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About Tux Machines

Sunday, 24 Sep 17 - Tux Machines is a community-driven public service/news site which has been around for over a decade and primarily focuses on GNU/LinuxSubscribe now Syndicate content

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Quick Roundup

How did Ubuntu end up so popular?

Filed under
Ubuntu
  • How did Ubuntu end up so popular?

  • Distro Review: Ubuntu 8.04 Hardy Heron LTS
  • Ubuntu 8.04 KVM Benchmarks

Open-Source Security Idiots

Filed under
OSS

practical-tech.com: Sometimes, people do such stupid things that words almost fail me. That’s the case with a Debian ‘improvement’ to OpenSSL that rendered this network security program next to useless in Debian, Ubuntu and other related Linux distributions.

Planet exgentoo is live!

Filed under
Gentoo
Web

kloeri.livejourna: Due to a recent policy update on Planet Larry (a planet run by Steve Dibb for gentoo users) former gentoo developers are no longer allowed to be syndicated there. So to provide a central place for former gentoo developers to talk about gentoo and other things on their mind Alexander Færøy have now started Planet Exgentoo.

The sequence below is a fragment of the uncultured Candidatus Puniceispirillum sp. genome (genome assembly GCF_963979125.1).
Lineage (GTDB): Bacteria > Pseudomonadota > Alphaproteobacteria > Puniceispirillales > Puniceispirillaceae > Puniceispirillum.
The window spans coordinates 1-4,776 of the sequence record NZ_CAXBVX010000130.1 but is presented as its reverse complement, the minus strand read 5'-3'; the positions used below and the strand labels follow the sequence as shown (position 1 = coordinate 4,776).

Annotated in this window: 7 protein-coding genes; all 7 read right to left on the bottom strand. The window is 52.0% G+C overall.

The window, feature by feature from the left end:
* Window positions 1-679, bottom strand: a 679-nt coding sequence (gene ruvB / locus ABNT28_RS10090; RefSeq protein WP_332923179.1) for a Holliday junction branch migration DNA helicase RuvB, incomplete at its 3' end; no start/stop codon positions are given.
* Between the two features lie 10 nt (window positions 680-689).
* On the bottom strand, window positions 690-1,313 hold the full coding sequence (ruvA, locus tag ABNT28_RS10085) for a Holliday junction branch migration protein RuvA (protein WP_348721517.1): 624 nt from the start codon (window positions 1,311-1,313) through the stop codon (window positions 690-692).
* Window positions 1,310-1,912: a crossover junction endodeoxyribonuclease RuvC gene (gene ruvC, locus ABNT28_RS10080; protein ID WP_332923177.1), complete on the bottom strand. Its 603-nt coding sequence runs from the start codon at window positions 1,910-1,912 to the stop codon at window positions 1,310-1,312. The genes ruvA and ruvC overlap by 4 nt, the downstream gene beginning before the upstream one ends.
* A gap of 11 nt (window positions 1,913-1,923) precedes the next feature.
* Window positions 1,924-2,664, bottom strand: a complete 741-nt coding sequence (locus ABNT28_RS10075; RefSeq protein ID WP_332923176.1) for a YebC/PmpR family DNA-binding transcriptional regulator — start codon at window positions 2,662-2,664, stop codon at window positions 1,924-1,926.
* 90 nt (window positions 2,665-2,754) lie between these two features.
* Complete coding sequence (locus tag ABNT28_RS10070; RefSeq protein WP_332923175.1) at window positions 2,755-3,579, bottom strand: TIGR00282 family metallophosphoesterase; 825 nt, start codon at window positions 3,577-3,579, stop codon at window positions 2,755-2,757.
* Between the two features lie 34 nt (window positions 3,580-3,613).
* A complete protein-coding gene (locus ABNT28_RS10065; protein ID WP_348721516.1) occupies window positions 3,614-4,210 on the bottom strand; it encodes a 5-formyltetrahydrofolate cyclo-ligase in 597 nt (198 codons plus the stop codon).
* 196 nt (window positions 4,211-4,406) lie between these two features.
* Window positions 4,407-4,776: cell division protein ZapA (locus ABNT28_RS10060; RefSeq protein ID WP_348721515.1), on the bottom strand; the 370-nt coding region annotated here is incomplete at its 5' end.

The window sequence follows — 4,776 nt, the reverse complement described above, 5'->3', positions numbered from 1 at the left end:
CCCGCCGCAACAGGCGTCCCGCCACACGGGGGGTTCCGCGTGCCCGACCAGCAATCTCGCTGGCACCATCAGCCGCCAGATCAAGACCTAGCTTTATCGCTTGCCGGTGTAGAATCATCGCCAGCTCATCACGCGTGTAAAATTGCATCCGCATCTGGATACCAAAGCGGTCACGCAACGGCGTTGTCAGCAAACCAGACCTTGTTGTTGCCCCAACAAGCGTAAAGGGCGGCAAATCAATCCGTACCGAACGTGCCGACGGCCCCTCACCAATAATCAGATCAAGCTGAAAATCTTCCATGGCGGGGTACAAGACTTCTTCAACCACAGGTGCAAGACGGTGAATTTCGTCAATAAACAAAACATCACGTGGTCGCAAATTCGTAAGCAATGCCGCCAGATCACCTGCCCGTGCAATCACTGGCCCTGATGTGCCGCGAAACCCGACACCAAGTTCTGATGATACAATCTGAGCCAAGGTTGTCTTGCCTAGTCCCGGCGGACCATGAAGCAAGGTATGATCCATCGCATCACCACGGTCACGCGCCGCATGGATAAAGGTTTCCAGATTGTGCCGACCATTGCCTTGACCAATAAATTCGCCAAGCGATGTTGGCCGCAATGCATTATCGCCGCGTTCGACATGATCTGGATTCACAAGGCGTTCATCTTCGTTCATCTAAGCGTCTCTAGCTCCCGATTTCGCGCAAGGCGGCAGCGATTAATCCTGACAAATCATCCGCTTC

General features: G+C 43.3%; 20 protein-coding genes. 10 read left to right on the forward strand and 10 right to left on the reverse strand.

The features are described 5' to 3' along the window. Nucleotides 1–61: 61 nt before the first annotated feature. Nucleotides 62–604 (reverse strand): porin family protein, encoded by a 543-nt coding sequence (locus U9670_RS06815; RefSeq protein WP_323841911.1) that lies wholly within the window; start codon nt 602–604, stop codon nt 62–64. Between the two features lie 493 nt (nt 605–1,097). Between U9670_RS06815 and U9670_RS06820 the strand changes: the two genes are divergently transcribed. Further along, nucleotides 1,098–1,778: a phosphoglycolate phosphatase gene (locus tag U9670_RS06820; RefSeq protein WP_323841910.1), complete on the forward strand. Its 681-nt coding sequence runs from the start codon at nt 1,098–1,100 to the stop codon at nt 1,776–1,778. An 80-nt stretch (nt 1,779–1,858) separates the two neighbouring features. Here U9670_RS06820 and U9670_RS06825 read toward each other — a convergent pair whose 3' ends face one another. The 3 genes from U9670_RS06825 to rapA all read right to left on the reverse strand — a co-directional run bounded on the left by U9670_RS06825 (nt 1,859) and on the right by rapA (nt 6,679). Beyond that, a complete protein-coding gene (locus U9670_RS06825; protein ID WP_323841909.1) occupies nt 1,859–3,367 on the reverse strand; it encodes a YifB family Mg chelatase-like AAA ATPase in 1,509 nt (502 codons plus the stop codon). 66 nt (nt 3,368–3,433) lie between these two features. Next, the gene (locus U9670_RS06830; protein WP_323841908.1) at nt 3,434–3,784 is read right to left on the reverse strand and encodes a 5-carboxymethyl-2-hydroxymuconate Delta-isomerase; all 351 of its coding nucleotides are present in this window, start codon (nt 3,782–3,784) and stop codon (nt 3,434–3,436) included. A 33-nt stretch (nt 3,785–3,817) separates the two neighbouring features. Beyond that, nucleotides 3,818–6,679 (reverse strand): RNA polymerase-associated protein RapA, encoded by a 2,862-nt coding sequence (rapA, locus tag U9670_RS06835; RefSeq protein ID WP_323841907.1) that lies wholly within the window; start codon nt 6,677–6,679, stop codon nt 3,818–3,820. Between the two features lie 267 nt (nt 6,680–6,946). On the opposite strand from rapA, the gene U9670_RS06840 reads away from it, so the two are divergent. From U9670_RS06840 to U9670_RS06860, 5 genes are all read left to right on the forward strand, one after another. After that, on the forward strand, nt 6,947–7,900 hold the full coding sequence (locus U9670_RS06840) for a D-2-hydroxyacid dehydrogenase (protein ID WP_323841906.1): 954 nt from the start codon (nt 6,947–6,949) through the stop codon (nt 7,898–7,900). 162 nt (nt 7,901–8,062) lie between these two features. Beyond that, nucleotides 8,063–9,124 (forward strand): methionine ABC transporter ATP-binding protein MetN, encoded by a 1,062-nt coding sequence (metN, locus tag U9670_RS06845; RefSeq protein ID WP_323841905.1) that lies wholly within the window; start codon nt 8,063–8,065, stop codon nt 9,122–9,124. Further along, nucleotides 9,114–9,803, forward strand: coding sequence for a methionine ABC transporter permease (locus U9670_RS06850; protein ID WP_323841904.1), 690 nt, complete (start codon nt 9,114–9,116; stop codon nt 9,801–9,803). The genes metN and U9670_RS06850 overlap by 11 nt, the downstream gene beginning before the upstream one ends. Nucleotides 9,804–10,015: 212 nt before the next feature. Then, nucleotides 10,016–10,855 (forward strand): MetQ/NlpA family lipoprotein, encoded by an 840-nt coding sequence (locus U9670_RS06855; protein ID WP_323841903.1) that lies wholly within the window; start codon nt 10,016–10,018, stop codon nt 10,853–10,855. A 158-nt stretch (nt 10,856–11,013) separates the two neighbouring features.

You Can Hack An OS But You Can't Hack People - part 7: Left Standing at the Altar

Filed under
OS

penguinpetes.com: Who's left standing at the altar? Windows users, that's who. Windows has now become the only proprietary operating system without a free-software or open-source equivalent. Apple has Darwin. Solaris has Open Solaris. Unix has Linux and BSD. And Windows has... nothing!

Mark Shuttleworth: Discussing free software syncronicity

Filed under
Linux

markshuttleworth.com: There’s been a flurry of discussion around the idea of syncronicity in free software projects. I’ll just contribute a few thoughts and responses to some of the commentary I’ve seen so far.

The Ultimate Guide to Linux Digital Photography Software - Introduction

Filed under
Software